Recently in Poetry Category

Song of an Ex

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I'm not much of a Walt Whitman fan; I prefer Emily Dickinson. But "Song of Myself" is worth knowing in that it's totally rip-off-able. For instance;

Song of an Ex

Do I tell you to fuck yourself?
Very well then: go fuck yourself.
(You are small, you define desuetude.)

The Secret of Poultry

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One of my favorite last lines of any poem EVER is from "The Secret of Poetry" by my friend and beloved teacher Jon Anderson. I wrote about him and this poem after his death a few years ago. Please read the poem if not the stuff I wrote about Jon at the beginning of the entry. It's a great poem, and it culminates with the devastating line "The secret of poetry is cruelty."

This is important because for many reasons, one of which is that whenever I read about chicken producers like Tyson, I can't help but think of a really bad line I came up with a decade or two ago: "The secret of poultry is cruelty."

It's not at all funny, because it's true: those chickens suffer cruelly.

But on the other hand, the fact that it's true is EXACTLY why it's funny.

Isn't humor strange. Isn't it just about the weirdest thing we ever invented, except maybe religion or lutefisk.

Two Different Kinds of Prodigy

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"Prodigy" typically refers to someone of extraordinary talent or ability, especially a child. A fun fact I picked up somewhere in the last two decades is that it originally meant "an unnatural happening," and so referred to omens or things of prophetic significance--as well as to something so unnatural it's monstrous. I once found it listed as a synonym for "monster."

The videos below were both sent to me by a friend who like me is a poet interested in religion. The first one involves many meanings of prodigy.... The last one is much simper, and will help alleviate some of the horror you will no doubt experience as you watch the first.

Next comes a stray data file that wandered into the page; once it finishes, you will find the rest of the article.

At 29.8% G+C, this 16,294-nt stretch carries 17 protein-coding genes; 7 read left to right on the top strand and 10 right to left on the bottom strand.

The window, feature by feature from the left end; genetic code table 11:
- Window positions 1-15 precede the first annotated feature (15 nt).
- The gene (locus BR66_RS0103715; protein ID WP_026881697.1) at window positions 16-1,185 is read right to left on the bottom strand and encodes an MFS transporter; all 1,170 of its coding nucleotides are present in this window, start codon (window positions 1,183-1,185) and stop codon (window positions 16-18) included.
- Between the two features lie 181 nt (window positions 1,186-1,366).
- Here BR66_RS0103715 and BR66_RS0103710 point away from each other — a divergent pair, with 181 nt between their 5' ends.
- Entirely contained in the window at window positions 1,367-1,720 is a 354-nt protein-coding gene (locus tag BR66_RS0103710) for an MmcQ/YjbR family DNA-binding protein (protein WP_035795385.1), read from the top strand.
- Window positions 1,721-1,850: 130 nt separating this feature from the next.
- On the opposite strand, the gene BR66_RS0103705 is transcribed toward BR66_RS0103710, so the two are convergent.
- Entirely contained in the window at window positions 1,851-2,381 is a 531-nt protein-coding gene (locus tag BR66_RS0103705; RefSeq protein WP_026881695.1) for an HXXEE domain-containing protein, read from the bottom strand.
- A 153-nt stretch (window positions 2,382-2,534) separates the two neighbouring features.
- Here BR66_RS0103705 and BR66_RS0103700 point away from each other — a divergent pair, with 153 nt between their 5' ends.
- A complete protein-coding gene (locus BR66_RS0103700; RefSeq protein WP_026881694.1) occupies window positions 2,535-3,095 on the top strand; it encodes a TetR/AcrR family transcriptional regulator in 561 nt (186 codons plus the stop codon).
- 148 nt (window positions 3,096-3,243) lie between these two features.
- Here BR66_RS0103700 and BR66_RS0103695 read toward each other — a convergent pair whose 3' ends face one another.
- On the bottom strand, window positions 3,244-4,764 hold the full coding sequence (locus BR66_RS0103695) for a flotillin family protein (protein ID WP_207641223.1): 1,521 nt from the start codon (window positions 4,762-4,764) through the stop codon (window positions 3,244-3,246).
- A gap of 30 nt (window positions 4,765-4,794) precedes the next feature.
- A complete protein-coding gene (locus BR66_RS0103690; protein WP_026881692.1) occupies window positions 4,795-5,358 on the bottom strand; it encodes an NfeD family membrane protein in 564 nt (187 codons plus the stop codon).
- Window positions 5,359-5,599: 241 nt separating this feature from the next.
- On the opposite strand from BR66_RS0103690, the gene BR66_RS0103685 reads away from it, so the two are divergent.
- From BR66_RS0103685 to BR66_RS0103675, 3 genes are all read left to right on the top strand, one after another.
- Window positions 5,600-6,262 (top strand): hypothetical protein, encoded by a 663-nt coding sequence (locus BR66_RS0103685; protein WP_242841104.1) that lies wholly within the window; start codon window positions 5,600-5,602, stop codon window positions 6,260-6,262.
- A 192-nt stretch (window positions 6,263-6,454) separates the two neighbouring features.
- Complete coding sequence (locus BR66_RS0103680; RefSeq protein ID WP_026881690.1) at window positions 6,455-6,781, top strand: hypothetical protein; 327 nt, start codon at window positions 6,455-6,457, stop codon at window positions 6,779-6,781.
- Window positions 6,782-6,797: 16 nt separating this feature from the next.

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I can't say how much that video freaks me out. The difference between the kid sitting and smiling at the "Today" lady or yawning or playing with his shoelaces because he's bored, versus the kid when he's all worked up, dabbing at his sweat with his folded handkerchief, really disturbs me. And then, when he starts jumping and down and shrieking, "But the Lord is gonna do it. That means God has to do it, and then God is gonna do it, and then Jesus has to do do it, and then God is gonna do it," as if that was anything but nonsense, I almost believe I have seen the anti-christ.

Whereas this is just nice. Perhaps the kid's mom helped him with intonation and expression, but it's still a very nice presentation of a terrific poem.

Loss Anticipated, Loss Experienced


My favorite poem by Robert Hass is "Meditation at Lagunitas," which begins

All the new thinking is about loss.
In this it resembles all the old thinking.

Pretty much.

Friday night I went to the Sunstone Chritsmas party, my first Christmas party of the season, and perhaps my last.... I was also invited to one last night, but I couldn't make it. No other parties are scheduled for the next few weeks except a few celebrations of ME, 'cause, you know, Jesus's birth isn't the only one celebrated in December.

Anyway, there was a conversation about New York Doll, a documentary about Arthur "Killer" Kane, which I wrote about several years ago in an entry that garnered lots of very interesting comments. There were people at the party who had never heard of it, and those of us who had seen it tried to explain what it was about and why someone should watch it. I mentioned what I said in my entry: that when I heard David Johansen sing "Come, Come Ye Saints" I burst into tears and sobbed until I couldn't breathe or sit up.

This struck some of the other people there are strange. "I didn't cry when I heard that hymn," one person said. "Not at all."

"You're still active in the church," I said. "You still get to sing that song as part of a community that values it. It doesn't represent a loss to you."

Loss ebbs and flows. We get over loss to some extent because we have to, and because time, if it doesn't heal all wounds, at least changes them. But our experience of loss starts not with the actual loss, but with our awareness that it WILL happen.

When He Was Lonely, He Thought of Death

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I really wish I were in Tucson today, not just because it's beautiful and warm--it's supposed to be 80 degrees, mostly sunny, with 0% chance of precipitation--but because tonight the University of Arizona Poetry Center has arranged a memorial tribute for my dear friend and mentor Jon Anderson.

Jon died last October, and when I got news of his death, I wanted to write a blog entry, but I was just too busy. So now, while there's an appropriate moment, I want to say something about why this man was dear to me.